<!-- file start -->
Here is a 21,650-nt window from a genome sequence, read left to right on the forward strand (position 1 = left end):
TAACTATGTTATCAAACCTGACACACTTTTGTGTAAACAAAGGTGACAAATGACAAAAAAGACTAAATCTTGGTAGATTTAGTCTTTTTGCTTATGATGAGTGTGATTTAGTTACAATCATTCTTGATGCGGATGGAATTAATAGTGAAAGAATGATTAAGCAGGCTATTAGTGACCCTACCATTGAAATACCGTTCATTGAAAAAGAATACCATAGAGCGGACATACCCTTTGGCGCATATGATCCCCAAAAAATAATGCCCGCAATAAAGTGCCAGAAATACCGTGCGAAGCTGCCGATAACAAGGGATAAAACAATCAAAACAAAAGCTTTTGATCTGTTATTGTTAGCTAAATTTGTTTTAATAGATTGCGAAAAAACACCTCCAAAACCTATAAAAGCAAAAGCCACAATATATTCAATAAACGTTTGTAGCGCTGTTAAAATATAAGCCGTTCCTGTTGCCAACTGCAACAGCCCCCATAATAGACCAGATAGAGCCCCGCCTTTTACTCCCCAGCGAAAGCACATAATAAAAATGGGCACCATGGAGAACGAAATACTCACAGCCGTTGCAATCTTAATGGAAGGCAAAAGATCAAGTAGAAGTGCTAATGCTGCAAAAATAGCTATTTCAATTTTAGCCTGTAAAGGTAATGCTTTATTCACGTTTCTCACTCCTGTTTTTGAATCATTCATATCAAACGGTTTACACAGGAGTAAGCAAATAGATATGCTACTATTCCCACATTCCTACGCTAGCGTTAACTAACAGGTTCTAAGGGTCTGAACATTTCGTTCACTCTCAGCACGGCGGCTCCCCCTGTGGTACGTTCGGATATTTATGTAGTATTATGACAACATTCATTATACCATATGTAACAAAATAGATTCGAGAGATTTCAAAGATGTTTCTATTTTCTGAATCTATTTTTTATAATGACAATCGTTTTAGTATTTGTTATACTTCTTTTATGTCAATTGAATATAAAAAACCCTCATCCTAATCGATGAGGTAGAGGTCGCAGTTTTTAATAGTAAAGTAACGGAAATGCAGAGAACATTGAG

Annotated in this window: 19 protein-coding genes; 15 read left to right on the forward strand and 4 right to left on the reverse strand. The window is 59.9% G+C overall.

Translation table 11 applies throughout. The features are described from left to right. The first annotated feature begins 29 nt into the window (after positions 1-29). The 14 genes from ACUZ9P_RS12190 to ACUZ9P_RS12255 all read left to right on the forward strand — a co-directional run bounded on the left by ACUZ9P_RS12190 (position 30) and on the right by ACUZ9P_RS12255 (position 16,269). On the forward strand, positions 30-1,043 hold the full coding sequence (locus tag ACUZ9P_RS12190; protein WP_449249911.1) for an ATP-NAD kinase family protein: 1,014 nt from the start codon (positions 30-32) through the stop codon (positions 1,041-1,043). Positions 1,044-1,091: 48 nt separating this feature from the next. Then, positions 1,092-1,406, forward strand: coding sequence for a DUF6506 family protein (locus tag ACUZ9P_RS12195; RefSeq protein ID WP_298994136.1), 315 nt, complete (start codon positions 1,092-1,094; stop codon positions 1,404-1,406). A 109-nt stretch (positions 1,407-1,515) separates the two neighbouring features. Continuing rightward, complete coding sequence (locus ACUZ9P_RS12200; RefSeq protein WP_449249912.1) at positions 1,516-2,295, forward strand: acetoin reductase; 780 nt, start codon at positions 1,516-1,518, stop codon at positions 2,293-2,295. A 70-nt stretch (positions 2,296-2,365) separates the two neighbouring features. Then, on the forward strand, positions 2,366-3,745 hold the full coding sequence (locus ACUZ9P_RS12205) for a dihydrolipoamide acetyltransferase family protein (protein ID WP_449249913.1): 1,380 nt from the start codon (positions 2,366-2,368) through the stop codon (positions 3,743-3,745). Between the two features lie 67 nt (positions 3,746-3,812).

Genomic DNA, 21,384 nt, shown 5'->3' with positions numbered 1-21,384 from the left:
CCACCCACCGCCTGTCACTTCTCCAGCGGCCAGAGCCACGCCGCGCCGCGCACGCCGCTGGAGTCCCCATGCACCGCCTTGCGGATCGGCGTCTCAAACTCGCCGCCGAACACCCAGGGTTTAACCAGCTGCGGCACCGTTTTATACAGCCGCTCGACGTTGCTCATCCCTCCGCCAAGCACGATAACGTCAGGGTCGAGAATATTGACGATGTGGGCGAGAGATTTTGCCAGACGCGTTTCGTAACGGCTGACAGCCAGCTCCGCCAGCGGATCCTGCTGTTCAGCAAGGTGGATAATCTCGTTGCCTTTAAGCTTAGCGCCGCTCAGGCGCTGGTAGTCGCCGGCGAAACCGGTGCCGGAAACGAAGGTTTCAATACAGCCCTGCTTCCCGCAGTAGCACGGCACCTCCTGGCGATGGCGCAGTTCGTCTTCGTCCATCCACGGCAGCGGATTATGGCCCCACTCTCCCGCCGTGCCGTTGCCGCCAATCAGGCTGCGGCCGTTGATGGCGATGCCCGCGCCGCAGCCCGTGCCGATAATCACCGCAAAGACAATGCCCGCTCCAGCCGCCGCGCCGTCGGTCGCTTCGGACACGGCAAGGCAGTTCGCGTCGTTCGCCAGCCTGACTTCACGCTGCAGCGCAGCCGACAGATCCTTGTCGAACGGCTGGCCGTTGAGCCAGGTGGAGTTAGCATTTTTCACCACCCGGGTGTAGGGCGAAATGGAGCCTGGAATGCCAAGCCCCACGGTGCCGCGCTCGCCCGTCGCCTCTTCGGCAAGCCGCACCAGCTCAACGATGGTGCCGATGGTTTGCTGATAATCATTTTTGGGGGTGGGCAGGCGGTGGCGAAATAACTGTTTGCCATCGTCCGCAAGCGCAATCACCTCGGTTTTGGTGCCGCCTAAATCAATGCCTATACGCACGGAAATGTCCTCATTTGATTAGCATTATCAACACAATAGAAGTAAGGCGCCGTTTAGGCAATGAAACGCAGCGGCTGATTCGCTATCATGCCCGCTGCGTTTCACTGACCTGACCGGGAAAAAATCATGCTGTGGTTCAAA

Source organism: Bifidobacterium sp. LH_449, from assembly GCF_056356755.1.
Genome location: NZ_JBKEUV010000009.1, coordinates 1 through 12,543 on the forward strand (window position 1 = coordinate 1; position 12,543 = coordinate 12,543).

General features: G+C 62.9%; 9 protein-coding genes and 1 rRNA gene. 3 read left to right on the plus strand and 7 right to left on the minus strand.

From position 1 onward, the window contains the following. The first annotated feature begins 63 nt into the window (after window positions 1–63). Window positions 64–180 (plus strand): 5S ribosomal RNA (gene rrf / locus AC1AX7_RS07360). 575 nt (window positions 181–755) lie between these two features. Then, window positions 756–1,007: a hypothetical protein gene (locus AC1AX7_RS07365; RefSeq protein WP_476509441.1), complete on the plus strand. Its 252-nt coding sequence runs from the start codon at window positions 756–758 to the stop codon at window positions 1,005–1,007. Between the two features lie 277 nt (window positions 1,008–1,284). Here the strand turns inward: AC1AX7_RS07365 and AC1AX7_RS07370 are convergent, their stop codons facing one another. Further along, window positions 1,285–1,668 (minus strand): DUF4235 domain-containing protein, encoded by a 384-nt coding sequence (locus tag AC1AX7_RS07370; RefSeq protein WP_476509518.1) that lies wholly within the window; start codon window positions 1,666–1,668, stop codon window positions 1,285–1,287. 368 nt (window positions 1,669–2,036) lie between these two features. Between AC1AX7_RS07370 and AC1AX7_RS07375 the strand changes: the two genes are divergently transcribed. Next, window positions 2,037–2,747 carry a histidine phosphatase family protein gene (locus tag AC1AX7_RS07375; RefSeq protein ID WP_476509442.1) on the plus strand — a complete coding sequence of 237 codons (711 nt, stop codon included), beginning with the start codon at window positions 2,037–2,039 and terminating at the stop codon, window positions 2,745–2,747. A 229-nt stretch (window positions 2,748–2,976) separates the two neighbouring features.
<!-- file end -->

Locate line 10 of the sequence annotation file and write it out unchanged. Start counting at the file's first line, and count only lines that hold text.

From position 1 onward, the window contains the following. The first annotated feature begins 63 nt into the window (after window positions 1–63). Window positions 64–180 (plus strand): 5S ribosomal RNA (gene rrf / locus AC1AX7_RS07360). 575 nt (window positions 181–755) lie between these two features. Then, window positions 756–1,007: a hypothetical protein gene (locus AC1AX7_RS07365; RefSeq protein WP_476509441.1), complete on the plus strand. Its 252-nt coding sequence runs from the start codon at window positions 756–758 to the stop codon at window positions 1,005–1,007. Between the two features lie 277 nt (window positions 1,008–1,284). Here the strand turns inward: AC1AX7_RS07365 and AC1AX7_RS07370 are convergent, their stop codons facing one another. Further along, window positions 1,285–1,668 (minus strand): DUF4235 domain-containing protein, encoded by a 384-nt coding sequence (locus tag AC1AX7_RS07370; RefSeq protein WP_476509518.1) that lies wholly within the window; start codon window positions 1,666–1,668, stop codon window positions 1,285–1,287. 368 nt (window positions 1,669–2,036) lie between these two features. Between AC1AX7_RS07370 and AC1AX7_RS07375 the strand changes: the two genes are divergently transcribed. Next, window positions 2,037–2,747 carry a histidine phosphatase family protein gene (locus tag AC1AX7_RS07375; RefSeq protein ID WP_476509442.1) on the plus strand — a complete coding sequence of 237 codons (711 nt, stop codon included), beginning with the start codon at window positions 2,037–2,039 and terminating at the stop codon, window positions 2,745–2,747. A 229-nt stretch (window positions 2,748–2,976) separates the two neighbouring features.